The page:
LAGUNA WOODS, Calif.
When a gunman began shooting at a Taiwanese American church luncheon, Shoei Su said he froze.
The retired assessor uses a walker and said he and many elderly worshipers did not immediately know what was going on. He said the gunman said nothing before shooting worshipers who were taking pictures after finishing their lunch after the prayer service last Sunday morning.
Nearly a week later, Su said he could not sleep and was struggling to recover from the attack that left one dead and five injured in the close-knit congregation in the Laguna community. Woods, in southern California, made up largely of retirees.
“At that time, we weren’t afraid,” he said. “Later, when you think about it, you are scared.”
His comments came as survivors, congregants and leaders of the Taiwanese Presbyterian Church in Irvine joined in prayer on Saturday and thanked community members for their support during an event on the campus of Irvine. the Presbyterian Church in Geneva, where the Taiwanese congregation shares space.
Authorities say the shooter, David Chou, 68, of Las Vegas, was motivated by hatred of Taiwan, where he was born and raised after his family was forced out of mainland China when communists took over. control. He had no connection to the church but spent about an hour with the attendees, apparently to gain their trust so he could carry out his plot, authorities said.
Authorities said Chou had two 9mm handguns and three bags containing four Molotov cocktail-type incendiary devices and ammunition. They said he chained the doors and taped the locks before he started shooting.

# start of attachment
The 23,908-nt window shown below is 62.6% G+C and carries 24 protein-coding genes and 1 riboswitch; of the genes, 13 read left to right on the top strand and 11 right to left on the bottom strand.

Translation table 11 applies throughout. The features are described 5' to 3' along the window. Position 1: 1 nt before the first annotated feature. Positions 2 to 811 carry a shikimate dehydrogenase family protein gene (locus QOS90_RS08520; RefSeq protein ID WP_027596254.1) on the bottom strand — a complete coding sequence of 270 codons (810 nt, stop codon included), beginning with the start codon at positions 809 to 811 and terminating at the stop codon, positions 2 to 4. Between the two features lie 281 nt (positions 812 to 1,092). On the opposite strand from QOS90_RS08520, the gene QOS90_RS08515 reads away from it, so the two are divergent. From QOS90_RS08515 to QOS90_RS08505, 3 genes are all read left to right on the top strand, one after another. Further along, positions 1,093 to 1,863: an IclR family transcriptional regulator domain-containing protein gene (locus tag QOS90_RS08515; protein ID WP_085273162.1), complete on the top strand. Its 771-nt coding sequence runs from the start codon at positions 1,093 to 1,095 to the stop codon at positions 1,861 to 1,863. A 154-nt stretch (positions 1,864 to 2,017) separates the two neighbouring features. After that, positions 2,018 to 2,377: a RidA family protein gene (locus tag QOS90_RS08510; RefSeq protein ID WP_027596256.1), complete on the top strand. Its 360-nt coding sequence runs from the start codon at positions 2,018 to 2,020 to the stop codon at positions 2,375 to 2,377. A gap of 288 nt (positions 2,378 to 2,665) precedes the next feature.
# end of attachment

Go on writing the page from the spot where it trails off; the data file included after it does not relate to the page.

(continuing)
Dr. John Cheng, the 52-year-old son of a devotee, accused him and was shot. He died at the scene, but his quick action unsettled the shooter, who was then hit by a chair thrown by former church pastor Billy Chang and jumped on by several congregation members who used an extension cord to tie him down until the police arrived. .
Cheng was the only person killed. Five others were injured, including four men aged 66 to 92 and an 86-year-old woman.
The community is still reeling from the attack. At Saturday’s event, worshipers bowed their heads in prayer and many sobbed. Bouquets of sunflowers and roses were arranged with notes reading “RIP Dr. Cheng”.
Pastor Albany Lee, the congregation leader who was absent last Sunday, said he remembered meeting Cheng a few months ago while visiting family after Cheng’s father died. He said Cheng, who doesn’t usually frequent the Taiwanese congregation but took his mother there last week, is in his eyes more than a hero but one of the two angels who, along with Chang, saved the community.
On Sunday, his congregation will resume its weekly prayer service. Security will be reinforced and no media coverage will be allowed on the Geneva campus.
Lee said trauma specialists will be available to help the community over the next few weeks and that coming together for worship is essential, despite the pain many are feeling.
“I think this is the most important time we need to come together as a religious community,” he said. “We can help each other.”